Vietnamese women strive to clear war-era mines

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Inching across a field littered with Vietnam war-era bombs, Ngoc leads an all-women demining team clearing unexploded ordnance that has killed tens of thousands of people -- including her uncle.

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More than 6.1 million hectares of land in Vietnam remain blanketed by unexploded munitions -- mainly dropped by US bombers -- decades after the war ended in 1975.

At least 40,000 Vietnamese have since died in related accidents. Victims are often farmers who accidentally trigger explosions, people salvaging scrap metal, or children who mistake bomblets for toys.

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Elections 2016

Chief Justice John Roberts issues New Year’s Eve warning to stand up for democracy

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In a progressive welcoming move, Chief Justice John Roberts issued his New Year's Eve annual report urging his fellow federal judges to stand up for democracy.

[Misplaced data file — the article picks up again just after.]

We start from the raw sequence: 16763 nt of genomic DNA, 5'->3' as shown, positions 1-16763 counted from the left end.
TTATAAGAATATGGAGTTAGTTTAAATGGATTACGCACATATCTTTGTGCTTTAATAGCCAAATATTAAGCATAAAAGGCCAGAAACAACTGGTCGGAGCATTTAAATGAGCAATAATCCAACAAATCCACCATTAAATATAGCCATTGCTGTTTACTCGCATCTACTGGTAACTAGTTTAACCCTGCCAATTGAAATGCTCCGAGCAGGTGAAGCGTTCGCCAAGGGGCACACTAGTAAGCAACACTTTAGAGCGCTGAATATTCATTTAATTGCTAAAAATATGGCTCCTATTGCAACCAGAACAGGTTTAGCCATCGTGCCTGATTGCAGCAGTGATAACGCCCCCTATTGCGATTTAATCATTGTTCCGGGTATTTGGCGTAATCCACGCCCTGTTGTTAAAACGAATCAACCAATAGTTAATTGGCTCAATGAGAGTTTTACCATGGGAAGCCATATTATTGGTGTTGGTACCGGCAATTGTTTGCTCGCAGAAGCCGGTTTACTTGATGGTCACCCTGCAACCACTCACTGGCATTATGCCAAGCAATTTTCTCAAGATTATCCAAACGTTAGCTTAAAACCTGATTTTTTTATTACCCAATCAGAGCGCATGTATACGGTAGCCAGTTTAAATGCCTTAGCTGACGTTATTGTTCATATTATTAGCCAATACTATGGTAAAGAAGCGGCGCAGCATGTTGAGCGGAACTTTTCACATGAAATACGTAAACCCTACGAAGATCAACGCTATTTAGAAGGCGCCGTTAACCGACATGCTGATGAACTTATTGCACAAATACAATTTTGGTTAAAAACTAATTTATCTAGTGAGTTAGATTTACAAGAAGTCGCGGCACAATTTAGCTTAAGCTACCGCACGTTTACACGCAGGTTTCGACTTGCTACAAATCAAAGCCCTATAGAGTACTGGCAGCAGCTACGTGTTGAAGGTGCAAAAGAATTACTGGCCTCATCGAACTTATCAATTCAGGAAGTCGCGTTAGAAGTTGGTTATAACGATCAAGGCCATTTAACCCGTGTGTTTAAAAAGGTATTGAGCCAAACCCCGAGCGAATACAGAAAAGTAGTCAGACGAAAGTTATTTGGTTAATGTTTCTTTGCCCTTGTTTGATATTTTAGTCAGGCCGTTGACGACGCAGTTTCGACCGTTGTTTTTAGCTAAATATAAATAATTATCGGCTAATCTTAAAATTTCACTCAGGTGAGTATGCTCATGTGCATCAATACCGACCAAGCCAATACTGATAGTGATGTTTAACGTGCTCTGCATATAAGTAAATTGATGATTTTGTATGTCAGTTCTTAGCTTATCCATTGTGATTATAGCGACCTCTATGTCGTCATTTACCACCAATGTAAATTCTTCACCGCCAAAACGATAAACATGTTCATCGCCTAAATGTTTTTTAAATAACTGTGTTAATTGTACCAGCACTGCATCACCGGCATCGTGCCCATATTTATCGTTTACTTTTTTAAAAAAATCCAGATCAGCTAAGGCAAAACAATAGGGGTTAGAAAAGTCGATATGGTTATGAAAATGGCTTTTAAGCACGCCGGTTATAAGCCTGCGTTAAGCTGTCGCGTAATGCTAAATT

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Trump’s next 100 days will dictate whether he can be re-elected or not — here’s why

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According to CNN pollster-in-residence Harry Enten, Donald Trump's next 100 days -- which could include an impeachment trial in the Senate -- will hold the key to whether he will remain president in 2020.

As Eten explains in a column for CNN, "His [Trump's] approval rating has been consistently low during his first term. Yet his supporters could always point out that approval ratings before an election year have not historically been correlated with reelection success. But by mid-March of an election year, approval ratings, though, become more predictive. Presidents with low approval ratings in mid-March of an election year tend to lose, while those with strong approval ratings tend to win in blowouts and those with middling approval ratings usually win by small margins."